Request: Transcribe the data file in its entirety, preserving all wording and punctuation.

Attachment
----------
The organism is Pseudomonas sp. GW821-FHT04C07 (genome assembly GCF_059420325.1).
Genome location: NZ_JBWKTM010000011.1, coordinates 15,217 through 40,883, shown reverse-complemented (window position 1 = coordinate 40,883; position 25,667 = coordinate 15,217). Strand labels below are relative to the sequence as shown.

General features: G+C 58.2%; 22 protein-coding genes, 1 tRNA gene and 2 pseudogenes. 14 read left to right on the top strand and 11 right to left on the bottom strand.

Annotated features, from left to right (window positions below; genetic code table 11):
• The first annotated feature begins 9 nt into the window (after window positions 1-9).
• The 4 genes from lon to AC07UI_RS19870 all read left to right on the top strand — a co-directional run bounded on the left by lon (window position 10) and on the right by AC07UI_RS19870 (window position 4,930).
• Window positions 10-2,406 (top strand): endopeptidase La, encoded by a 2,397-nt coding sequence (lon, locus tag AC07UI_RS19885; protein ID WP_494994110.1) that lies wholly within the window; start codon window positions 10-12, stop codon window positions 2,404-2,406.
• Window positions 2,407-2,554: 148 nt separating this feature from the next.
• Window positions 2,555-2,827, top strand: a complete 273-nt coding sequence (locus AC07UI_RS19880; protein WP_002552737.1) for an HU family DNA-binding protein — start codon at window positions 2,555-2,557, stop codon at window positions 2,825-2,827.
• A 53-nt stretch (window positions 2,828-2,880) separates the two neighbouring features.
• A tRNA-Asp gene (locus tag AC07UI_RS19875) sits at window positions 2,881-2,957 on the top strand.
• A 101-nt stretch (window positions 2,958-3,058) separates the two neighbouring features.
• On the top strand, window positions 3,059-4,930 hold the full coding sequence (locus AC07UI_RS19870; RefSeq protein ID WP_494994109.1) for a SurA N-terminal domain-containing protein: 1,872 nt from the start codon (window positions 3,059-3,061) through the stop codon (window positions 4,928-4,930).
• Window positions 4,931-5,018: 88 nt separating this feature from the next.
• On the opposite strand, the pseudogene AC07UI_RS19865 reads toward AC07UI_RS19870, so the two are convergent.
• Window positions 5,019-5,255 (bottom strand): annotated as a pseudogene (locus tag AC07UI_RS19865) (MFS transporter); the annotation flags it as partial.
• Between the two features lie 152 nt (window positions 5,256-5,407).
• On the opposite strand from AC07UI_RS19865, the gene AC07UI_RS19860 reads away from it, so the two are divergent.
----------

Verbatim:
The organism is Pseudomonas sp. GW821-FHT04C07 (genome assembly GCF_059420325.1).
Genome location: NZ_JBWKTM010000011.1, coordinates 15,217 through 40,883, shown reverse-complemented (window position 1 = coordinate 40,883; position 25,667 = coordinate 15,217). Strand labels below are relative to the sequence as shown.

General features: G+C 58.2%; 22 protein-coding genes, 1 tRNA gene and 2 pseudogenes. 14 read left to right on the top strand and 11 right to left on the bottom strand.

Annotated features, from left to right (window positions below; genetic code table 11):
• The first annotated feature begins 9 nt into the window (after window positions 1-9).
• The 4 genes from lon to AC07UI_RS19870 all read left to right on the top strand — a co-directional run bounded on the left by lon (window position 10) and on the right by AC07UI_RS19870 (window position 4,930).
• Window positions 10-2,406 (top strand): endopeptidase La, encoded by a 2,397-nt coding sequence (lon, locus tag AC07UI_RS19885; protein ID WP_494994110.1) that lies wholly within the window; start codon window positions 10-12, stop codon window positions 2,404-2,406.
• Window positions 2,407-2,554: 148 nt separating this feature from the next.
• Window positions 2,555-2,827, top strand: a complete 273-nt coding sequence (locus AC07UI_RS19880; protein WP_002552737.1) for an HU family DNA-binding protein — start codon at window positions 2,555-2,557, stop codon at window positions 2,825-2,827.
• A 53-nt stretch (window positions 2,828-2,880) separates the two neighbouring features.
• A tRNA-Asp gene (locus tag AC07UI_RS19875) sits at window positions 2,881-2,957 on the top strand.
• A 101-nt stretch (window positions 2,958-3,058) separates the two neighbouring features.
• On the top strand, window positions 3,059-4,930 hold the full coding sequence (locus AC07UI_RS19870; RefSeq protein ID WP_494994109.1) for a SurA N-terminal domain-containing protein: 1,872 nt from the start codon (window positions 3,059-3,061) through the stop codon (window positions 4,928-4,930).
• Window positions 4,931-5,018: 88 nt separating this feature from the next.
• On the opposite strand, the pseudogene AC07UI_RS19865 reads toward AC07UI_RS19870, so the two are convergent.
• Window positions 5,019-5,255 (bottom strand): annotated as a pseudogene (locus tag AC07UI_RS19865) (MFS transporter); the annotation flags it as partial.
• Between the two features lie 152 nt (window positions 5,256-5,407).
• On the opposite strand from AC07UI_RS19865, the gene AC07UI_RS19860 reads away from it, so the two are divergent.